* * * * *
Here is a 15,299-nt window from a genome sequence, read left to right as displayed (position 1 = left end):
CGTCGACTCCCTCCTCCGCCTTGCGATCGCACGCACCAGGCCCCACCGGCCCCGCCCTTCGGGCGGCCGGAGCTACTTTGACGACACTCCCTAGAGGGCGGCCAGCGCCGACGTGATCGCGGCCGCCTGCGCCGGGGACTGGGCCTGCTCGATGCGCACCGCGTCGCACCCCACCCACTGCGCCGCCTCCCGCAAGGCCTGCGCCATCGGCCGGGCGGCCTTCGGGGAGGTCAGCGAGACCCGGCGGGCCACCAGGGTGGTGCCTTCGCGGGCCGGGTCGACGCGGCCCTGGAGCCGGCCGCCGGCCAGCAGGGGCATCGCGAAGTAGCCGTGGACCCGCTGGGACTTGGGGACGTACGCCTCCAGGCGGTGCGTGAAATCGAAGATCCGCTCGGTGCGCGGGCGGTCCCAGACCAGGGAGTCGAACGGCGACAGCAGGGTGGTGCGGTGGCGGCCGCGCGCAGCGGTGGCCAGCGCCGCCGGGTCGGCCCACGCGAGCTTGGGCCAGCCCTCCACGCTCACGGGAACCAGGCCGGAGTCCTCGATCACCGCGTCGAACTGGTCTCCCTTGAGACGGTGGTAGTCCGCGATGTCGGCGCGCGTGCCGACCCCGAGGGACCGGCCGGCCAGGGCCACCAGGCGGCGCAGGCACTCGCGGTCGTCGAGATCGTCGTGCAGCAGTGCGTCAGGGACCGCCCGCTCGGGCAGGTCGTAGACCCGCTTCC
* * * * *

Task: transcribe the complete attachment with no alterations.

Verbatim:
Here is a 15,299-nt window from a genome sequence, read left to right as displayed (position 1 = left end):
CGTCGACTCCCTCCTCCGCCTTGCGATCGCACGCACCAGGCCCCACCGGCCCCGCCCTTCGGGCGGCCGGAGCTACTTTGACGACACTCCCTAGAGGGCGGCCAGCGCCGACGTGATCGCGGCCGCCTGCGCCGGGGACTGGGCCTGCTCGATGCGCACCGCGTCGCACCCCACCCACTGCGCCGCCTCCCGCAAGGCCTGCGCCATCGGCCGGGCGGCCTTCGGGGAGGTCAGCGAGACCCGGCGGGCCACCAGGGTGGTGCCTTCGCGGGCCGGGTCGACGCGGCCCTGGAGCCGGCCGCCGGCCAGCAGGGGCATCGCGAAGTAGCCGTGGACCCGCTGGGACTTGGGGACGTACGCCTCCAGGCGGTGCGTGAAATCGAAGATCCGCTCGGTGCGCGGGCGGTCCCAGACCAGGGAGTCGAACGGCGACAGCAGGGTGGTGCGGTGGCGGCCGCGCGCAGCGGTGGCCAGCGCCGCCGGGTCGGCCCACGCGAGCTTGGGCCAGCCCTCCACGCTCACGGGAACCAGGCCGGAGTCCTCGATCACCGCGTCGAACTGGTCTCCCTTGAGACGGTGGTAGTCCGCGATGTCGGCGCGCGTGCCGACCCCGAGGGACCGGCCGGCCAGGGCCACCAGGCGGCGCAGGCACTCGCGGTCGTCGAGATCGTCGTGCAGCAGTGCGTCAGGGACCGCCCGCTCGGGCAGGTCGTAGACCCGCTTCC